Book Notes: ‘Zero to One’ by Peter Thiel

Thesis: “Today’s ‘best practices’ lead to dead ends; the best paths are new and untried.”

Two ways of progress:

– 1 to n / vertical / technology

– 0 to 1 / horizontal / globalization

Startup : “The largest group of people you can convince of a plan to build a different future.”

Entrpreneurial Lessons (Thiel doesn’t necessarily agree):

1. Make incremental advances

2. Stay lean and flexible

3. Improve on competition

4. Focus on product, not sales

Thiel’s Suggestions

1. It is better to risk boldness than triviality.

2. A bad plan is better than no plan.

3. Competitive markets destroy profits.

4. Sales matters just as much as product.

War (competition) is a costly business.

– rivalry, enemies, etc. vs. monopoly (creating something new)

Characteristics of a monopoly:

– Proprietary Technology – “Once you’re 10x better, you escape competition.”

– Network Effects – must start small, like Facebook & Harvard’s campus

– Economies of Scale – spread the cost of a new thing

– Branding – eg. Apple

Building a monopoly

– Start small and Monopolize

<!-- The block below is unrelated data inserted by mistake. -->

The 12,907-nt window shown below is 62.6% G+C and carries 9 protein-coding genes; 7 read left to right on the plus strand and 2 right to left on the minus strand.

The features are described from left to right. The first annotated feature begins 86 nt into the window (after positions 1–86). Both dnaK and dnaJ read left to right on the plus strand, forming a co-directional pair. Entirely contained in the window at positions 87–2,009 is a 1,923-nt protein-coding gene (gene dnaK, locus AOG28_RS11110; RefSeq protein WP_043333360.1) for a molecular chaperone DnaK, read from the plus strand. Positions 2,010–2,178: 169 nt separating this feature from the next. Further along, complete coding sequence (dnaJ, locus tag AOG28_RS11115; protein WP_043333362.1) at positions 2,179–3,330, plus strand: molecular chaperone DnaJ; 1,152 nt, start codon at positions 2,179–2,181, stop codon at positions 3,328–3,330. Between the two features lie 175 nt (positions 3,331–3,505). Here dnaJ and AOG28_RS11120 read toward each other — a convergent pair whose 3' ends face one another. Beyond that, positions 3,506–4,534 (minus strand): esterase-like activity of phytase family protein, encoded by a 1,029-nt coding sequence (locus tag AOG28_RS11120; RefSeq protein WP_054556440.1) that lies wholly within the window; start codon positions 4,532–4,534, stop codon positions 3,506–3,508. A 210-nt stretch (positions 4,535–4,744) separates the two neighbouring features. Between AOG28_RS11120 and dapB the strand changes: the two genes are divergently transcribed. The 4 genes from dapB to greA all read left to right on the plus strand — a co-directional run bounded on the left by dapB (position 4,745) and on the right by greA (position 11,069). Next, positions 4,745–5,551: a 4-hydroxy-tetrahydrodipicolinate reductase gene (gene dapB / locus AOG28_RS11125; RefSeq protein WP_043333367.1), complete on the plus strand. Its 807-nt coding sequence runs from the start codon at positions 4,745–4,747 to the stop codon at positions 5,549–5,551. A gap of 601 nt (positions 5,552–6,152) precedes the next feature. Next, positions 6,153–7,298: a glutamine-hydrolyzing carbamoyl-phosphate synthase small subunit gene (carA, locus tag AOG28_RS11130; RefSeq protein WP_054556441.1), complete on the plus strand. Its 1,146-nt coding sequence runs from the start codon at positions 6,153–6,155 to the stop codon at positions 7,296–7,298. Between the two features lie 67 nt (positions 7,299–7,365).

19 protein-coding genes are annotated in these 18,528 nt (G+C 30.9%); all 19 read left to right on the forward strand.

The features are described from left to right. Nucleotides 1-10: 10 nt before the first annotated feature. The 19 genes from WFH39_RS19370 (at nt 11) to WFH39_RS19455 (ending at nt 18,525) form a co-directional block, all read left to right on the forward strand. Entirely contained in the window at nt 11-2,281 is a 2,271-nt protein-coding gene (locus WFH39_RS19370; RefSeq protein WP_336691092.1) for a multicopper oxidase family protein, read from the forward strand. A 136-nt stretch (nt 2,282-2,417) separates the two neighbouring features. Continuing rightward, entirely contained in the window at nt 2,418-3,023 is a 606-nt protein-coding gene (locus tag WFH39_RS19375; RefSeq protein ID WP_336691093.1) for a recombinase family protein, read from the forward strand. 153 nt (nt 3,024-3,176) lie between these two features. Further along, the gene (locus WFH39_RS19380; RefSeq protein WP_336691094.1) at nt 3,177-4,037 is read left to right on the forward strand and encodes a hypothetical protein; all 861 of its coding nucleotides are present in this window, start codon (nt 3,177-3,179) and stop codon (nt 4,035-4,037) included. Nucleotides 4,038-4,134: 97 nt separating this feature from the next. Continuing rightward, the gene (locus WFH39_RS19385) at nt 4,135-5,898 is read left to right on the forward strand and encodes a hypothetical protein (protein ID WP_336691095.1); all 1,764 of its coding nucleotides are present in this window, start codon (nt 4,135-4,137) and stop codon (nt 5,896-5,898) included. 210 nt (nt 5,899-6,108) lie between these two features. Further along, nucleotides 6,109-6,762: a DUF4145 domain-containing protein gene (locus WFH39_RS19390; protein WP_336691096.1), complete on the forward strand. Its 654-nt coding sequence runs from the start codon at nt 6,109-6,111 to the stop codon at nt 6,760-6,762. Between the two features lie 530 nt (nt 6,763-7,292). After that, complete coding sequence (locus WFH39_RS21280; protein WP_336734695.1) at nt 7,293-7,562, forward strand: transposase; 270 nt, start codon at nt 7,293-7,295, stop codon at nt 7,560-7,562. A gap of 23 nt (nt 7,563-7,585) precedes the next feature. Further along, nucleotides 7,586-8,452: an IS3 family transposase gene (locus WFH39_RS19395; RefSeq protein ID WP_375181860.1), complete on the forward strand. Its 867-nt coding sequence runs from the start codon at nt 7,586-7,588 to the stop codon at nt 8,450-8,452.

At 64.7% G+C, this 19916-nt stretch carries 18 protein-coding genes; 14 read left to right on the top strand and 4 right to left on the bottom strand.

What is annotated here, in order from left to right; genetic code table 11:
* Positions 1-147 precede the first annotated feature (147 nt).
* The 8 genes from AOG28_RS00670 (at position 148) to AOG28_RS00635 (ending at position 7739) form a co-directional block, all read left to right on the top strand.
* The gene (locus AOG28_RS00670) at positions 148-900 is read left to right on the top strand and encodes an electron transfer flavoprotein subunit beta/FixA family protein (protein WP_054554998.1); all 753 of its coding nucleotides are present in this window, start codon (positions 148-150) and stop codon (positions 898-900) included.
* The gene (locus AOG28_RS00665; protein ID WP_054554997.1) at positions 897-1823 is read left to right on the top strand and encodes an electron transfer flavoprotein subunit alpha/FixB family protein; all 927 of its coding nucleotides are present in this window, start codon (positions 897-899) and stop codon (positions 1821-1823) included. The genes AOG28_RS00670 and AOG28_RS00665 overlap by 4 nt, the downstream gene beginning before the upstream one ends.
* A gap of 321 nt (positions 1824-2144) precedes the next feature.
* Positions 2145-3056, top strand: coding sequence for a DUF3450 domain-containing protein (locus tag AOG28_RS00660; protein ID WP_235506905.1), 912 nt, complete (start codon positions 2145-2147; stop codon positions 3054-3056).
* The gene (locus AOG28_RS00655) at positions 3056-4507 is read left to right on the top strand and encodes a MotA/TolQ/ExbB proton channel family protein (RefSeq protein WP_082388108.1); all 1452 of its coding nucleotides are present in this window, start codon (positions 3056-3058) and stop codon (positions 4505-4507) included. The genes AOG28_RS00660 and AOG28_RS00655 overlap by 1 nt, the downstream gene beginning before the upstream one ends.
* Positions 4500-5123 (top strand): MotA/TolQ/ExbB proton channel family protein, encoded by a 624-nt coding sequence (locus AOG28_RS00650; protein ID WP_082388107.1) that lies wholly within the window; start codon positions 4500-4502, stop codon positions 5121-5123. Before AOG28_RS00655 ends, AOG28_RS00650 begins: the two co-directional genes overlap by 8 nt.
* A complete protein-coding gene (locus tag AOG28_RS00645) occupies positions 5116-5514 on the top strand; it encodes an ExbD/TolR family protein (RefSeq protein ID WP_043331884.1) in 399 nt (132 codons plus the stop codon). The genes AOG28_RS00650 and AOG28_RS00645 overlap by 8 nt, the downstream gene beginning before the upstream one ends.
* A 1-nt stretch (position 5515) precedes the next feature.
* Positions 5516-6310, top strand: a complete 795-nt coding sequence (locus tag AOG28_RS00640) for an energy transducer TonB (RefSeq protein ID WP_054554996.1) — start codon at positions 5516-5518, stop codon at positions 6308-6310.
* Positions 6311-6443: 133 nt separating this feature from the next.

4 ways of seeing the future

– Indefinite Optimist (diversifies, but expects things to be better)

– Indefinite Pessimist

– Definite Optimist (makes big, specific plans to make the world better)

– Definite Pessimist

“You can have agency not just over your own life, but over a small and important part of the world. It begins by rejecting the unjust tyranny of Chance. You are not a lottery ticket.”

“By the time a student gets to college, he’s spent a decade curating a bewilderingly diverse resume to prepare for a completely unknowable future. Come what may, he’s ready—for nothing in particular.”

“You can’t find secrets without looking for them.”

“The best place to look for secrets is where no one else is looking.”

Recruiting Conspirators:

– don’t fight the perk war

– do one thing

Everybody sells – this is the most important thing

The 7 Questions:

– Engineering – are you breakthrough technology instead of incremental improvements?

– Timing – is now the right time to start your particular business?

– Monopoly – are you starting with a big share of the market?

– People – do you have the right team?

– Distribution – do you have a way to deliver your product?

– Durability – will your position be defensible in 10, 20 years?

– Secret – have you identified a unique opportunity that others don’t see?

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